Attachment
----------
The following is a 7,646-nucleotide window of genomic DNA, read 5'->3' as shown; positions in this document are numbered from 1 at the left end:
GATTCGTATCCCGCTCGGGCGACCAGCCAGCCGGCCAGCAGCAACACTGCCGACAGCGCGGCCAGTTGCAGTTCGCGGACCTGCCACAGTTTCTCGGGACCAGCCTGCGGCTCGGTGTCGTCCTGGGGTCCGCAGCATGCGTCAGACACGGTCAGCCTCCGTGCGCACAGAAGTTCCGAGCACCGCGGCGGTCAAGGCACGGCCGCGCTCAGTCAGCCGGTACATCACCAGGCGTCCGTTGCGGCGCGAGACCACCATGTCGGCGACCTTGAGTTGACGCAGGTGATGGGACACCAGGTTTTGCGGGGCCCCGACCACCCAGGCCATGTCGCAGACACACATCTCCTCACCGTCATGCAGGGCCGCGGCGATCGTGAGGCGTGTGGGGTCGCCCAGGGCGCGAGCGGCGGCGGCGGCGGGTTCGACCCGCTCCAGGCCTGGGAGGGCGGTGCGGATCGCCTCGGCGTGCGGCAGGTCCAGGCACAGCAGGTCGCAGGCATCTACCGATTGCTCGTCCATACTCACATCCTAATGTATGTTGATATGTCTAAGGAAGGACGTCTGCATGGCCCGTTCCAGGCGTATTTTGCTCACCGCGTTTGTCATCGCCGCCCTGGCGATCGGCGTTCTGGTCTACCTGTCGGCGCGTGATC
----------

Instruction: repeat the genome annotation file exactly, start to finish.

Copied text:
The following is a 7,646-nucleotide window of genomic DNA, read 5'->3' as shown; positions in this document are numbered from 1 at the left end:
GATTCGTATCCCGCTCGGGCGACCAGCCAGCCGGCCAGCAGCAACACTGCCGACAGCGCGGCCAGTTGCAGTTCGCGGACCTGCCACAGTTTCTCGGGACCAGCCTGCGGCTCGGTGTCGTCCTGGGGTCCGCAGCATGCGTCAGACACGGTCAGCCTCCGTGCGCACAGAAGTTCCGAGCACCGCGGCGGTCAAGGCACGGCCGCGCTCAGTCAGCCGGTACATCACCAGGCGTCCGTTGCGGCGCGAGACCACCATGTCGGCGACCTTGAGTTGACGCAGGTGATGGGACACCAGGTTTTGCGGGGCCCCGACCACCCAGGCCATGTCGCAGACACACATCTCCTCACCGTCATGCAGGGCCGCGGCGATCGTGAGGCGTGTGGGGTCGCCCAGGGCGCGAGCGGCGGCGGCGGCGGGTTCGACCCGCTCCAGGCCTGGGAGGGCGGTGCGGATCGCCTCGGCGTGCGGCAGGTCCAGGCACAGCAGGTCGCAGGCATCTACCGATTGCTCGTCCATACTCACATCCTAATGTATGTTGATATGTCTAAGGAAGGACGTCTGCATGGCCCGTTCCAGGCGTATTTTGCTCACCGCGTTTGTCATCGCCGCCCTGGCGATCGGCGTTCTGGTCTACCTGTCGGCGCGTGATC